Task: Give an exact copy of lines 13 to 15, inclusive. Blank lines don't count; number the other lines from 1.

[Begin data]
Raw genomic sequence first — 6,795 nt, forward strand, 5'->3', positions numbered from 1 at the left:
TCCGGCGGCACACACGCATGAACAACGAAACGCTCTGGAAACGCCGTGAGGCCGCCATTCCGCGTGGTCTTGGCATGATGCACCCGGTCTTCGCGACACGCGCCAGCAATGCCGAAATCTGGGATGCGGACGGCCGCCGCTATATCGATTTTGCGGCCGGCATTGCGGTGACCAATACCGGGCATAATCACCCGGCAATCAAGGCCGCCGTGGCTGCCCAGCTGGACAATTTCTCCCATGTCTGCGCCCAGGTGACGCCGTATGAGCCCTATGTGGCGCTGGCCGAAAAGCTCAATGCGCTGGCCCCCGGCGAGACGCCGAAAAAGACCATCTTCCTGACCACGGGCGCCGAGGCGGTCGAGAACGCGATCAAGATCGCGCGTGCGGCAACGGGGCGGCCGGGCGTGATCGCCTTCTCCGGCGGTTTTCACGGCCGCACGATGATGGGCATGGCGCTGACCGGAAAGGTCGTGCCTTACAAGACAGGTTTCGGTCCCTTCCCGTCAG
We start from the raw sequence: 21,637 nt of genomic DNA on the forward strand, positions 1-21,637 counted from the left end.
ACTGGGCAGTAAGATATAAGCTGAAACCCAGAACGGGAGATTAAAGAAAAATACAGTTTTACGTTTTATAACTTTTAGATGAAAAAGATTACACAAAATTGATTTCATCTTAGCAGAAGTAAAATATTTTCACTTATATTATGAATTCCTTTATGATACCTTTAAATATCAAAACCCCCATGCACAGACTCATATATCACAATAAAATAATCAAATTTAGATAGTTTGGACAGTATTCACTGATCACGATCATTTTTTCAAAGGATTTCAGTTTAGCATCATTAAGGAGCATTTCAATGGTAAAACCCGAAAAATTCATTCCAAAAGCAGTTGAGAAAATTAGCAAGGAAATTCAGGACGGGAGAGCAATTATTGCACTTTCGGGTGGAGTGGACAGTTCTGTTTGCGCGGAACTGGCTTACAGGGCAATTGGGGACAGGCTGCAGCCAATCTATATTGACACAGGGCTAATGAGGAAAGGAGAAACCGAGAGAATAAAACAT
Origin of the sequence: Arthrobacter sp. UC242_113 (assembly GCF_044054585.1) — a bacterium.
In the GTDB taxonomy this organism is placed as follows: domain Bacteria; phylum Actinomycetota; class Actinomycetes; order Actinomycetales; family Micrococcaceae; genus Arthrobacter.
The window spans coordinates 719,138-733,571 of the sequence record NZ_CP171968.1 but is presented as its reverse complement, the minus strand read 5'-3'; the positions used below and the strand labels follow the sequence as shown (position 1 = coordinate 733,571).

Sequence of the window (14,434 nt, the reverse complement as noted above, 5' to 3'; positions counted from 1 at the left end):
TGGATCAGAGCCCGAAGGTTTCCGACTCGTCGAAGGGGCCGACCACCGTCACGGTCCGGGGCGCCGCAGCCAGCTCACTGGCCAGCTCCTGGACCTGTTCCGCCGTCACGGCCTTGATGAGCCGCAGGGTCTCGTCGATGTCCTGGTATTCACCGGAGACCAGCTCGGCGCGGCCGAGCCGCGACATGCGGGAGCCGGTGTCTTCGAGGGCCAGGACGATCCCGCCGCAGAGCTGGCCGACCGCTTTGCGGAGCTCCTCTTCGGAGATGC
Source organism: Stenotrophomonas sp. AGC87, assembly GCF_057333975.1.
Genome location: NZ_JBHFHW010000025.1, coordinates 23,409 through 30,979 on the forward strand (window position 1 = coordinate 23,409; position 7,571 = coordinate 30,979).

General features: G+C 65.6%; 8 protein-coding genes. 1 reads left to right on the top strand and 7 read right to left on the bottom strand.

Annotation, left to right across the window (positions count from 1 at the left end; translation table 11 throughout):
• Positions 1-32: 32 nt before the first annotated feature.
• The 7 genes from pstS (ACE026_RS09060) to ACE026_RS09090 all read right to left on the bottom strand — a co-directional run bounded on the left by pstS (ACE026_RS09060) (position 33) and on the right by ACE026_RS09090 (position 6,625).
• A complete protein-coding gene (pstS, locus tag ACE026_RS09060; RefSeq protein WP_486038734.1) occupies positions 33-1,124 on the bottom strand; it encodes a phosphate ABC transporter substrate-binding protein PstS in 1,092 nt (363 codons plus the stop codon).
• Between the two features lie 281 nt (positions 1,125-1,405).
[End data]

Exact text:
Annotation, left to right across the window (positions count from 1 at the left end; translation table 11 throughout):
• Positions 1-32: 32 nt before the first annotated feature.
• The 7 genes from pstS (ACE026_RS09060) to ACE026_RS09090 all read right to left on the bottom strand — a co-directional run bounded on the left by pstS (ACE026_RS09060) (position 33) and on the right by ACE026_RS09090 (position 6,625).